In 1870, one of De Waal’s ancestors, Charles Ephrussi, a member of the Paris branch of a great European banking dynasty, purchased a collection of 264 Japanese netsuke. These were exquisite small objects of ivory and wood, created as toggles or buttons to fasten pockets to the sashes of traditional kimonos. Charles’ collection included medlar fruit carved of chestnut, many tiny rats (“Perhaps because they give the maker the chance to wrap those sinuous tails round each other…”), dragons, a cooper finishing a barrel with an adze, tumbling acrobats, wolves, a beggar, pails of water, and of course a hare with amber eyes. None of them is larger than a matchbox.

De Waal inherited the collection after the death of his great-uncle, Ignace Ephrussi, who had been the fourth member of the family to own the netsuke. “There is no easy story in legacy,” he writes. “What is remembered and what is forgotten? There can be a chain of forgetting, the rubbing away of previous ownership as much as the slow accretion of stories. What is being passed on to me with all these small Japanese objects?”

The Hare with Amber Eyes is the account of his search for those stories, a search that takes him to Paris, Vienna, the Czech Republic, Odessa and Japan. In the process, he finds the grand palace that his family owned on the Ringstrasse in Vienna. This palace was the site of the story’s saddest chapter: the family fortune was lost and its property confiscated when Germany annexed Austria in 1938. The Ephrussis were Jews, victims of systemic anti-semitism of the regime.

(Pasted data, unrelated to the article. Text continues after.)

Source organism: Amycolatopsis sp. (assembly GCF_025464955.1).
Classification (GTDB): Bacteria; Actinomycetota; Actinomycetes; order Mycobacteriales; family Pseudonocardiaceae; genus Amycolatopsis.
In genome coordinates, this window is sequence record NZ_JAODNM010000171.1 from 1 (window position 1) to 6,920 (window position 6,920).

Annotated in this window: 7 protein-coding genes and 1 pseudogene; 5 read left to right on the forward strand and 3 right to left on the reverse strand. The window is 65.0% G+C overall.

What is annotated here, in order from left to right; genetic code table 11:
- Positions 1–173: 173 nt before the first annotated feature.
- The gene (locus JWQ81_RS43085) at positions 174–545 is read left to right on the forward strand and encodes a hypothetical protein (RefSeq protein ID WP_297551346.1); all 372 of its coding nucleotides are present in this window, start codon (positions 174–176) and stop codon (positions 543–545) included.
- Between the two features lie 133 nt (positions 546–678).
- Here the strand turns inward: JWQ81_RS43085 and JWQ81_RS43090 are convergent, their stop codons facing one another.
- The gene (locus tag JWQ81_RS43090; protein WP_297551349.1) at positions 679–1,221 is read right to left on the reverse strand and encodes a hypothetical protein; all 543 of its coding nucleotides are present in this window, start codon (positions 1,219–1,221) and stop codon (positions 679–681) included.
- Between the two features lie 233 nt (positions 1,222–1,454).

How the netsuke collection survived the plundering and occupation of the family home is a powerful tale. Anna, a loyal family maid, kept on by the Gestapo to clear the art and valuable belongings to the Ephrussi family, took the little objects, several at a time, in her apron pocket and hid them under her mattress.

At the end of the war, De Waal’s grandmother Elisabeth who’d left Vienna after receiving a doctorate in law in 1924, married a Dutchman, and eventually settled in Tunbridge Wells in England, returned to determine what was left of her childhood home. No family members lived in Vienna. Some had escaped to America. Several had been deported, perishing in labour camps, and Elisabeth’s mother Emmy took too many heart pills at the country home in Czechoslovakia, preferring to die rather than to suffer further indignities.